GamingNexus: Was there anything you wanted to add to this
PSP SOCOM that you were unable to because of system limitations?
Torin Rettig There was nothing in terms of gameplay or technology that we couldn’t do on the PSP. Sure we can’t have textures that are as big and pretty as on PlayStation 2 and we may not be able to have the same number of animations, but in terms of features, we got everything in and more. We actually originally thought we would only be able to support eight players online with PSP. We were truly ecstatic when we were able to pull off 16 with voice chat!
GamingNexus: Can you talk a little about some of the
multiplayer games; are they the same as what we
Torin Rettig There are five multiplayer game types total in SOCOM: Fireteam Bravo. Three of the multiplayer game types are those seen before in SOCOM. There’s Suppression, which is team versus team death match, Extraction, where the SEALs have to try to go in and rescue hostages being held by the Terrorists, and Demolition where both teams try to pick up a bomb in the map, plant it at the other team’s base and guard it until it goes off.
The two new game types, exclusive to Fireteam Bravo are Free For All and Captive. Free For All is basically no-holds-barred every many for himself death match. Of course though, we couldn’t have SEALs running around and killing each other so you are only allowed to play Terrorists in this mode. This mode was really important for asymmetrical situations in which three players want to play. Two versus one isn’t very fun and that’s the best scenario for Free For All. Every player is his own team and all three can go and compete with each other for glory and bragging rights ;-)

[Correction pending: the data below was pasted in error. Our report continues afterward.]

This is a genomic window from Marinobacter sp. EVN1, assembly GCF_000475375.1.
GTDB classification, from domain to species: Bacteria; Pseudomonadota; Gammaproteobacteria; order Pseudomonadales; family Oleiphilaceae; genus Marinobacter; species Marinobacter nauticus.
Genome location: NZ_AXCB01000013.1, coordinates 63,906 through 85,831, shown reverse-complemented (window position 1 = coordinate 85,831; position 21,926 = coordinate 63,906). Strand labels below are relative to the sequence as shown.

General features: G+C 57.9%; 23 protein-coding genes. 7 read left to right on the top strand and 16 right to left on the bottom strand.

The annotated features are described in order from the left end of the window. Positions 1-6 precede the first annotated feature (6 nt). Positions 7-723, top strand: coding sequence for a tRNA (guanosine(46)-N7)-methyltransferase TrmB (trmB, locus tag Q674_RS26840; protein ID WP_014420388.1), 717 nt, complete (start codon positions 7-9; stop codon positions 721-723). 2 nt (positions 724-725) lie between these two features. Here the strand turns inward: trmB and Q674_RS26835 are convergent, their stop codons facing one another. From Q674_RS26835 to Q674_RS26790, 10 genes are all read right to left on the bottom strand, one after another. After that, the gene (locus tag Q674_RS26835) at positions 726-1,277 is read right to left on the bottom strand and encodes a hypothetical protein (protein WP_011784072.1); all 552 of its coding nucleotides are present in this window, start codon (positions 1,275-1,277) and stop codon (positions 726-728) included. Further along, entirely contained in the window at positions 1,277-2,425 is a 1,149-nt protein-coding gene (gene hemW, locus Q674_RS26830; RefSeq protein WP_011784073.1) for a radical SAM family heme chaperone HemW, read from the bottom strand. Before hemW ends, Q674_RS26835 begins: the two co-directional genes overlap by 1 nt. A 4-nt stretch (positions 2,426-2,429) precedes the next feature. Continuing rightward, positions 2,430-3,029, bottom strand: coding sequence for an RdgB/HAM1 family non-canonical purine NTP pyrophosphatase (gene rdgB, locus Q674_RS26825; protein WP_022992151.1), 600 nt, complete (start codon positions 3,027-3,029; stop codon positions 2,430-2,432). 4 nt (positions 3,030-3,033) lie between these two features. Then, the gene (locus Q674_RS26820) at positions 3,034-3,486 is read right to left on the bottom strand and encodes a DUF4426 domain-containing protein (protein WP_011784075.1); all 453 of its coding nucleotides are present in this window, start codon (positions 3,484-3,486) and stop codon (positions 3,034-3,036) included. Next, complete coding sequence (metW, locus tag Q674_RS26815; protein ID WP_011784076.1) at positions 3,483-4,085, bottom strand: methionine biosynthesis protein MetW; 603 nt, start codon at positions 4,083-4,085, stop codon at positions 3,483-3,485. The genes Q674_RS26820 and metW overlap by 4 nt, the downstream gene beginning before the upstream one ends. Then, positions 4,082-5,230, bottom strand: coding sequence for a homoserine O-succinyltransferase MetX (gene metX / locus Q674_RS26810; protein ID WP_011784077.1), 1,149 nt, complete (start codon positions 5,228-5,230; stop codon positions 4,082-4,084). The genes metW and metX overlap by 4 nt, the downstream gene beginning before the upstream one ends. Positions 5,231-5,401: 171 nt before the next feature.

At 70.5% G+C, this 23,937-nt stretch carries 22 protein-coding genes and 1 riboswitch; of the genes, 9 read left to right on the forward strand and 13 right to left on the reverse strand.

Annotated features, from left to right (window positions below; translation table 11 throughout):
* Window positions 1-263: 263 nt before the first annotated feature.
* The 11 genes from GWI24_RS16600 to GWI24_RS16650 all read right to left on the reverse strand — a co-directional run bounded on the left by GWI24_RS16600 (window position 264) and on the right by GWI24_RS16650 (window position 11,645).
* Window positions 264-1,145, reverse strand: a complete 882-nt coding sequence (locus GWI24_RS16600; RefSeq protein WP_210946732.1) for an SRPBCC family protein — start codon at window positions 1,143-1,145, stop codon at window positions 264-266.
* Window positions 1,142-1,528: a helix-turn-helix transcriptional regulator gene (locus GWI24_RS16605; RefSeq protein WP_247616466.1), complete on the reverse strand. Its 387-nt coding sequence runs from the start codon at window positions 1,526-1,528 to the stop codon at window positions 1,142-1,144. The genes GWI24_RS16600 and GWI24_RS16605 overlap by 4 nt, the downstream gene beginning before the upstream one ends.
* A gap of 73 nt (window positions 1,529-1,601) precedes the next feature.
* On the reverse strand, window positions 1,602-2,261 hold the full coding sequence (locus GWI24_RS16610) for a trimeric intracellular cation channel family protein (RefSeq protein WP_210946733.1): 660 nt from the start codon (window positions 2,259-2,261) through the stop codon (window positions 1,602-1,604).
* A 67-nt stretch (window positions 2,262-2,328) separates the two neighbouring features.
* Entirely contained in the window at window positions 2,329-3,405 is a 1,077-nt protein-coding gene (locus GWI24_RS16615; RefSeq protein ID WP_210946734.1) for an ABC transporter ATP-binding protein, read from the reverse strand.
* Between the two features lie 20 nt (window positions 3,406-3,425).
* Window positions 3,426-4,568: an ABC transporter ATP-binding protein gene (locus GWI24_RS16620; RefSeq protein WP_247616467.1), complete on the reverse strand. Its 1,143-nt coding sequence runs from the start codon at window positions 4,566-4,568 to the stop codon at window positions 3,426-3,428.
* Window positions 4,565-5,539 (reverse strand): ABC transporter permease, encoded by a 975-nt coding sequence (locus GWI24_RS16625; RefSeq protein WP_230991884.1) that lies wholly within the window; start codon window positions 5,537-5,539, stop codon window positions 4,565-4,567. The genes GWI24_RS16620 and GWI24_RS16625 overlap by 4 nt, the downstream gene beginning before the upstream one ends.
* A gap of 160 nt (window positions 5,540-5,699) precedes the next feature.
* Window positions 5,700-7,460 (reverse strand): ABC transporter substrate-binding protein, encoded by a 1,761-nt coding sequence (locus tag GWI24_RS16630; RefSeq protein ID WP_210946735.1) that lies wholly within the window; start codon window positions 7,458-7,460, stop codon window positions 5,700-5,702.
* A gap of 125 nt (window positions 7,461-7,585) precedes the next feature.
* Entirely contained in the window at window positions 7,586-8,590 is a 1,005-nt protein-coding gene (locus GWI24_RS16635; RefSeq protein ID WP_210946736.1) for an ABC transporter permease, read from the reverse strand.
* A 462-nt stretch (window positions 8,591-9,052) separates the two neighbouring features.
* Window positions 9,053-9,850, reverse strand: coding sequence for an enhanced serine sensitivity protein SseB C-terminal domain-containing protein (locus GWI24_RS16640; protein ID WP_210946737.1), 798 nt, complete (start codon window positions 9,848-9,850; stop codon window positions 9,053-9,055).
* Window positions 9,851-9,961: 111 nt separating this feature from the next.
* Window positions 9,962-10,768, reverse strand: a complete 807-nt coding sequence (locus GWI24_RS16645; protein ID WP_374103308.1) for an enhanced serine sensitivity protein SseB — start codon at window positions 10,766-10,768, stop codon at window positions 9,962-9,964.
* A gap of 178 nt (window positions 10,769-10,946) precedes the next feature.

The second new game type is
Captive and it is basically Suppression, but the twist is that you’re able to
freely revive fallen teammates as much as you want. So the goal is not only to
kill the other team, but to keep them dead. It leads to a lot of new and
interesting tactics and players on the public beta really responded positively
to it once they understood how it works. The tides of battle can really change
dramatically in this mode since it only takes one guy left alive to run around
and revive his entire team!
GamingNexus: Quick non-game question to wrap things up. You have a blog up on your website where you talk about the game and the development. Can you talk a little bit about why you put the blog up and what kind of feedback you’ve gotten from it?
Torin Rettig We put the blog up partly to generate interest in the game, but we also put it up to give developers a rare chance to actually talk to the public about what it’s like making a game, while they’re making it. Not many games that I am aware of have done this. It is certainly a first for us and we thought that gamers would really appreciate getting an insight into what goes into making a game from the makers themselves as well as get the latest news on anything relating to the SOCOM franchise, direct from the source.
Response to the blog has been overwhelmingly positive and we’re really excited and glad we put it up. Players are really digging it and we plan to keep on posting when the developers have anything interesting to talk about or share. Keep your eyes open. Could be some cool stuff coming soon :)
* The product in this article was sent to us by the developer/company for review.